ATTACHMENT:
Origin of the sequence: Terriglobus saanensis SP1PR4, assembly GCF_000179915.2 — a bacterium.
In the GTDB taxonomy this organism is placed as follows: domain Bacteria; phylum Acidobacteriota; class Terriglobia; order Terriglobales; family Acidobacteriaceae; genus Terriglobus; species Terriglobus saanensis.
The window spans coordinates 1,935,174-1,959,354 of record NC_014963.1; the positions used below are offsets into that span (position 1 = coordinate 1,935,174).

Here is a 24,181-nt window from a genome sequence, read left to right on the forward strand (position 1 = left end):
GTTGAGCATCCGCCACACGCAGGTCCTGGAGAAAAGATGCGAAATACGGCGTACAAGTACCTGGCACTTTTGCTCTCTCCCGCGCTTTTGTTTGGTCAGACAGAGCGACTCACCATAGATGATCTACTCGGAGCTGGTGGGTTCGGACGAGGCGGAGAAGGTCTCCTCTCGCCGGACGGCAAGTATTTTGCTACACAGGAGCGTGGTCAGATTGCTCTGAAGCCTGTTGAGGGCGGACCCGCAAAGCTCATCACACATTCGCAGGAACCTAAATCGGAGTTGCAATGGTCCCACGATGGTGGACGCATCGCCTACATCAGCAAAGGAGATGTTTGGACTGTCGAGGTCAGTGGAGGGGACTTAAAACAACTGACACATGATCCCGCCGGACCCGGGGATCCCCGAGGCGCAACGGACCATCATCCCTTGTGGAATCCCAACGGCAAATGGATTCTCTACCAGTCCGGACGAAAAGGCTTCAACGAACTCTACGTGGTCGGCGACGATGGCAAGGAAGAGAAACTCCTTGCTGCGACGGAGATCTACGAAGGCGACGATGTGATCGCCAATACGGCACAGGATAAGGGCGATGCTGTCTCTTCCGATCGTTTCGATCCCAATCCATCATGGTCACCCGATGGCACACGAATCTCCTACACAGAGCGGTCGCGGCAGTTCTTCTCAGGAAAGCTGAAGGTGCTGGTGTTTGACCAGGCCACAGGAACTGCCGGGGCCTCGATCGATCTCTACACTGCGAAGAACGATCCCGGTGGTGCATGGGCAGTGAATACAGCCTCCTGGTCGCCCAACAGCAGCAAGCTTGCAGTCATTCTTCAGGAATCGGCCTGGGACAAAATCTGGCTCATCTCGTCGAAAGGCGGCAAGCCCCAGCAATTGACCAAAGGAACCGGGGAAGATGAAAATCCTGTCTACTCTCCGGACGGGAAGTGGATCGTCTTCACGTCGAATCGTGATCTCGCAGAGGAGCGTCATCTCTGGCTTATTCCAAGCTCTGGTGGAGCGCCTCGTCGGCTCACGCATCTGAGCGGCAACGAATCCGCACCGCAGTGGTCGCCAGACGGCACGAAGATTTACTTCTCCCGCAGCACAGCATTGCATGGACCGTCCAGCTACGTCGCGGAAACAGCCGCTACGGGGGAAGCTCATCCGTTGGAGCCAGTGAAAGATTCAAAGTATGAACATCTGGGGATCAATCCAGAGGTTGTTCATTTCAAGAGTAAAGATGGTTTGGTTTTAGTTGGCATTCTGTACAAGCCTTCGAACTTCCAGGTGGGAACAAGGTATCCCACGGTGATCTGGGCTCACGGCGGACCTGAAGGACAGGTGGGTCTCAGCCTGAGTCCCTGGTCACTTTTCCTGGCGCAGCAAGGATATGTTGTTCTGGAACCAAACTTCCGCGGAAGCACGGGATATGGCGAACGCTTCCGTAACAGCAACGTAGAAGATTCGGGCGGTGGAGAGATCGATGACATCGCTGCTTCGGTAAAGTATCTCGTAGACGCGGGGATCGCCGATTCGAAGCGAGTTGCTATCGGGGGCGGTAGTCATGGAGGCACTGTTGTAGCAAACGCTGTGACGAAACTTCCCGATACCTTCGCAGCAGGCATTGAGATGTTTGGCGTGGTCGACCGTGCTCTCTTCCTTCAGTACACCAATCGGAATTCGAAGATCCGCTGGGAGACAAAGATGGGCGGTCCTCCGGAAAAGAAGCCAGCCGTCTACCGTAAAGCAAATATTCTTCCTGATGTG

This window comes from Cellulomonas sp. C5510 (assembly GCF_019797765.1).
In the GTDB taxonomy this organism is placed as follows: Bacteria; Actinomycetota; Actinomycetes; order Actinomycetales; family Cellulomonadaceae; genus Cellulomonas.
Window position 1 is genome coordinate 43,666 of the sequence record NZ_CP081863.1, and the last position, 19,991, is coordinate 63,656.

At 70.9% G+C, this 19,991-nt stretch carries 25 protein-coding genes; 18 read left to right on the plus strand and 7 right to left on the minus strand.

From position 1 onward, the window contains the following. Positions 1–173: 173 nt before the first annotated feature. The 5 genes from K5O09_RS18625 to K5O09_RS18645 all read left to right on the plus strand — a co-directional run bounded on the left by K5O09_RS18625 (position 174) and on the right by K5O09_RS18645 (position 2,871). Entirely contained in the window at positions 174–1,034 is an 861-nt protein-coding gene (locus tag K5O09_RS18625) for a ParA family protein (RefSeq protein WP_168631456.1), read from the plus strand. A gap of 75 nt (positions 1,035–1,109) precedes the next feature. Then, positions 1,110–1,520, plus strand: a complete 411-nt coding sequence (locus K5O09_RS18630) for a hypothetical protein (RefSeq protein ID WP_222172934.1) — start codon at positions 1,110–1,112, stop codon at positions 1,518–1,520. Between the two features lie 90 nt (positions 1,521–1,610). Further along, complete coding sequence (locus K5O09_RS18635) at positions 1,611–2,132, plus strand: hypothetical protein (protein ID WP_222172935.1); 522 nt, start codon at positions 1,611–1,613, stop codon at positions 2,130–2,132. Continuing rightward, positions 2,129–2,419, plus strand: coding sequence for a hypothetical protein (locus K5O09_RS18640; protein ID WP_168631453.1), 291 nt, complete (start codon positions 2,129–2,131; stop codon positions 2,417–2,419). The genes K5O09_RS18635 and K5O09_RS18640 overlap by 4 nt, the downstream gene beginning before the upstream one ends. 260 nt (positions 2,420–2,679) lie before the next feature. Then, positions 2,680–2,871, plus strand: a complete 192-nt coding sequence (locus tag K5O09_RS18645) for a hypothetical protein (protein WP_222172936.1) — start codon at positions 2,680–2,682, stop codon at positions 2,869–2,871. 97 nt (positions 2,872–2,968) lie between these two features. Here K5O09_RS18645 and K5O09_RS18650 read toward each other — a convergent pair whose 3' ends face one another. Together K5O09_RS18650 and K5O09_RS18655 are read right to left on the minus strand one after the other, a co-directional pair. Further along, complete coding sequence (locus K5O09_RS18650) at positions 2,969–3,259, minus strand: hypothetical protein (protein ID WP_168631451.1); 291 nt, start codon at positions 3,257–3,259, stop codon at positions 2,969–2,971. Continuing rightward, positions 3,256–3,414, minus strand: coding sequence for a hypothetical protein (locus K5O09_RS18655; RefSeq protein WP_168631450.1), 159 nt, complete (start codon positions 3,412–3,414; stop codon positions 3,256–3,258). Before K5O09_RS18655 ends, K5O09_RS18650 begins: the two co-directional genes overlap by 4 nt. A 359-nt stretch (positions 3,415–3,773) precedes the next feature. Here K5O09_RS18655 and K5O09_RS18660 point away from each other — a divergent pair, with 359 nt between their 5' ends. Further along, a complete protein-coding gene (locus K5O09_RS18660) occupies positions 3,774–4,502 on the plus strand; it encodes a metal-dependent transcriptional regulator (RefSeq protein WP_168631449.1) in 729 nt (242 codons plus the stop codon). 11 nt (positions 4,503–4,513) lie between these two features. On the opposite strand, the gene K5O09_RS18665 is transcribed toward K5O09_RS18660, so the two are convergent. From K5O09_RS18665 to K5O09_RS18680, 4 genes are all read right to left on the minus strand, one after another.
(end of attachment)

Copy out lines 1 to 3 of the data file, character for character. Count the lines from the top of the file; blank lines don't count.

Origin of the sequence: Terriglobus saanensis SP1PR4, assembly GCF_000179915.2 — a bacterium.
In the GTDB taxonomy this organism is placed as follows: domain Bacteria; phylum Acidobacteriota; class Terriglobia; order Terriglobales; family Acidobacteriaceae; genus Terriglobus; species Terriglobus saanensis.
The window spans coordinates 1,935,174-1,959,354 of record NC_014963.1; the positions used below are offsets into that span (position 1 = coordinate 1,935,174).